Local startup Mycroft is tackling a huge challenge with an even bigger potential upside: It’s building an artificial intelligence that you could have a conversation with.
Some of the most respected names in technology have already developed voice-enabled software. Apple has Siri, Amazon has Alexa and Microsoft has Cortana.
One reason why Mycroft is different from those projects? It’s open source. That is, anyone can use or modify Mycroft’s code for free.
“We want to break it open and democratize it and make it open to the masses,” CEO Joshua Montgomery said. The startup’s tagline sums it up: “AI for everyone.”
It’s an idea that people are eager to support. Mycroft recently raised $335,000 from the Northland Angel Investor Network, Star Power Partners and local angels. Last month, it won a $50,000 LaunchKC grant.
That’s on top of Mycroft’s successful Kickstarter campaign last year. It attracted more than $178,000 in donations—and caught the eye of Techstars at the Sprint Accelerator.
“The whole idea of Techstars completely took it to a new level,” said Kris Adair, Montgomery’s wife and Mycroft’s social media director.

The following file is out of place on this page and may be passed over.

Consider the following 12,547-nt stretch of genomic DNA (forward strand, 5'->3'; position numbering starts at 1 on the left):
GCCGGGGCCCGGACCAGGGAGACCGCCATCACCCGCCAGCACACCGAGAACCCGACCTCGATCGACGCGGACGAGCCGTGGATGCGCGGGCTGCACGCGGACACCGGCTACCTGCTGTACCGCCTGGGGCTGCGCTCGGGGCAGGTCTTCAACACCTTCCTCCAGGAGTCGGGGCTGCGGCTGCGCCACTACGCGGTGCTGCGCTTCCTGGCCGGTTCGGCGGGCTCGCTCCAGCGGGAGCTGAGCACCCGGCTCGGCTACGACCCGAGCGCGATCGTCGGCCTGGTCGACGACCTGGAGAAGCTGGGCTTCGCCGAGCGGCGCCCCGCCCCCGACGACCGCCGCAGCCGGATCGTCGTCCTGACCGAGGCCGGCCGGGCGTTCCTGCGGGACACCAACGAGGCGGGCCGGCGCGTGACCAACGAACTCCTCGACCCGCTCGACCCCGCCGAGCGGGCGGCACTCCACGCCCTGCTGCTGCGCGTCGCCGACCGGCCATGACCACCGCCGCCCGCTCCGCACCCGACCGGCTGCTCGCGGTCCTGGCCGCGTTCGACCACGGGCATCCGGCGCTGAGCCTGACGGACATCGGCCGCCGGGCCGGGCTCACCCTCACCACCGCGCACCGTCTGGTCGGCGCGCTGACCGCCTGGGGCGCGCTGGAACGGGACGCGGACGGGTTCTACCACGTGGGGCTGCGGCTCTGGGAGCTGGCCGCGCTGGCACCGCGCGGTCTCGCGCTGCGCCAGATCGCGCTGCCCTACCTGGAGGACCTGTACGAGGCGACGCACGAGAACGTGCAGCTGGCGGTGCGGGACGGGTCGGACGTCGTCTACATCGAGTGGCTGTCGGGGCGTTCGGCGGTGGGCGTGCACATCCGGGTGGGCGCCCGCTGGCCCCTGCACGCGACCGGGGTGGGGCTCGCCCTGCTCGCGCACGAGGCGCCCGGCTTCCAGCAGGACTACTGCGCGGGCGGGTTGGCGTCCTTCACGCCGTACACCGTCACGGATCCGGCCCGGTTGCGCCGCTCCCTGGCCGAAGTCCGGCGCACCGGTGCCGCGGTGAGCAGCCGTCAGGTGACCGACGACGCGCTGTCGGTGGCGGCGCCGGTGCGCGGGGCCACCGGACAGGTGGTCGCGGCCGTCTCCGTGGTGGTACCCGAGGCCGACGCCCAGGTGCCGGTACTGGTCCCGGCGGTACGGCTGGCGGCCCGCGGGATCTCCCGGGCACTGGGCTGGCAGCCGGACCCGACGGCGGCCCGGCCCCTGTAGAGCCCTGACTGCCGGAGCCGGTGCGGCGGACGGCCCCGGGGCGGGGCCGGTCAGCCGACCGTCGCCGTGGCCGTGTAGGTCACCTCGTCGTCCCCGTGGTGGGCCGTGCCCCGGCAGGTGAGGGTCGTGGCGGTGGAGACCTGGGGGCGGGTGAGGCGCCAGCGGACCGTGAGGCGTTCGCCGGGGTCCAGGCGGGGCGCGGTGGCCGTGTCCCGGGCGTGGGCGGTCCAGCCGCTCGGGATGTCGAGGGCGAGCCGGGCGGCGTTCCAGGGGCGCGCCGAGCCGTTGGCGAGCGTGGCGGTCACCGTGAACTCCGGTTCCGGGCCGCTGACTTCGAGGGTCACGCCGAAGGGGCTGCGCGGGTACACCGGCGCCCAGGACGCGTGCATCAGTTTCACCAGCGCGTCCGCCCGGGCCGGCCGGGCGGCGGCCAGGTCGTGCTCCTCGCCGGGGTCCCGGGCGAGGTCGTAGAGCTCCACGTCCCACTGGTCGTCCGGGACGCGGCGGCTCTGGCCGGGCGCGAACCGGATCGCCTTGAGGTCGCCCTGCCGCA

Techstars has introduced Montgomery to a national network of blue-chip corporations. Why are these companies interested in open-source AI?
More and more consumers want connected, Internet of Things-style devices. Your company might be the world’s leading producer of waffle irons, but your team probably doesn’t have the time, money or expertise to build its own AI.
Without an open-source alternative, corporations are left with the option of licensing AI from the big tech companies. In the process, they sacrifice control over their product. Sort of like how Apple dictated terms to record labels during the heyday of iTunes.
“One of the things that alarms these companies is getting sucked into somebody else’s ecosystem and suddenly you’re a pawn in a chess game being played by Google,” Montgomery said.
By using an open-source solution like Mycroft, the blue-chip companies retain independence without paying a ton of money. (Mycroft generates revenue by charging a small fee for extra features.)
This month, Mycroft will ship 1,000 copies of its first-ever physical device, also named Mycroft, to its Kickstarter backers. If you’ve seen the movie “Wall-E,” Mycroft the device looks like Wall-E and EVE had a baby.
“I like to say we’re about a year away from a technology that’s really mind-blowing when you interact with it,” Montgomery said, “and four or five years from where I want to be with your daily interaction with tech.”